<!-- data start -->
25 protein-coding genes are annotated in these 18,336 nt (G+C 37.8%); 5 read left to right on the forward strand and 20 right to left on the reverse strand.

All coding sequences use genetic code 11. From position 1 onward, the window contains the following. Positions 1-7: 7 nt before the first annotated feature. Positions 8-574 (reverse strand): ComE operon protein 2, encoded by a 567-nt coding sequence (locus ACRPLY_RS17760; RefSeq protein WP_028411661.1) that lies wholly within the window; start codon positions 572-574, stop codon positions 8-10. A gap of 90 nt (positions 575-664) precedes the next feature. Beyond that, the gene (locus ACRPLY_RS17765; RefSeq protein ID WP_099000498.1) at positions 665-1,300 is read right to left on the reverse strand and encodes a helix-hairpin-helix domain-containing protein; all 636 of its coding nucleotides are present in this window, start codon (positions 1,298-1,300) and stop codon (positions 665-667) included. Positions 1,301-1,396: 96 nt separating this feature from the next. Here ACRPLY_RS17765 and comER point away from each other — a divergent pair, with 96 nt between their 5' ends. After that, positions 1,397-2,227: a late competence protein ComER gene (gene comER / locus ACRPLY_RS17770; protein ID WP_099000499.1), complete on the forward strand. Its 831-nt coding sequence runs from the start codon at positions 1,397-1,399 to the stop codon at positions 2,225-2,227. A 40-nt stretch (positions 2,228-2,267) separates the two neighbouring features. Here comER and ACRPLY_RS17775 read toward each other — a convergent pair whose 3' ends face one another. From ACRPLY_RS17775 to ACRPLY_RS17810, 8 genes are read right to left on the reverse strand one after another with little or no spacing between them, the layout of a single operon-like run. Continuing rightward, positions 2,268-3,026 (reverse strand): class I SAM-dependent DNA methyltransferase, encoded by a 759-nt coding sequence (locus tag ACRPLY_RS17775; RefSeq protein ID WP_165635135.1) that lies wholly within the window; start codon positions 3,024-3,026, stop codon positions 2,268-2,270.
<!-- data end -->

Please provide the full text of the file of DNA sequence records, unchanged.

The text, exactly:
25 protein-coding genes are annotated in these 18,336 nt (G+C 37.8%); 5 read left to right on the forward strand and 20 right to left on the reverse strand.

All coding sequences use genetic code 11. From position 1 onward, the window contains the following. Positions 1-7: 7 nt before the first annotated feature. Positions 8-574 (reverse strand): ComE operon protein 2, encoded by a 567-nt coding sequence (locus ACRPLY_RS17760; RefSeq protein WP_028411661.1) that lies wholly within the window; start codon positions 572-574, stop codon positions 8-10. A gap of 90 nt (positions 575-664) precedes the next feature. Beyond that, the gene (locus ACRPLY_RS17765; RefSeq protein ID WP_099000498.1) at positions 665-1,300 is read right to left on the reverse strand and encodes a helix-hairpin-helix domain-containing protein; all 636 of its coding nucleotides are present in this window, start codon (positions 1,298-1,300) and stop codon (positions 665-667) included. Positions 1,301-1,396: 96 nt separating this feature from the next. Here ACRPLY_RS17765 and comER point away from each other — a divergent pair, with 96 nt between their 5' ends. After that, positions 1,397-2,227: a late competence protein ComER gene (gene comER / locus ACRPLY_RS17770; protein ID WP_099000499.1), complete on the forward strand. Its 831-nt coding sequence runs from the start codon at positions 1,397-1,399 to the stop codon at positions 2,225-2,227. A 40-nt stretch (positions 2,228-2,267) separates the two neighbouring features. Here comER and ACRPLY_RS17775 read toward each other — a convergent pair whose 3' ends face one another. From ACRPLY_RS17775 to ACRPLY_RS17810, 8 genes are read right to left on the reverse strand one after another with little or no spacing between them, the layout of a single operon-like run. Continuing rightward, positions 2,268-3,026 (reverse strand): class I SAM-dependent DNA methyltransferase, encoded by a 759-nt coding sequence (locus tag ACRPLY_RS17775; RefSeq protein ID WP_165635135.1) that lies wholly within the window; start codon positions 3,024-3,026, stop codon positions 2,268-2,270.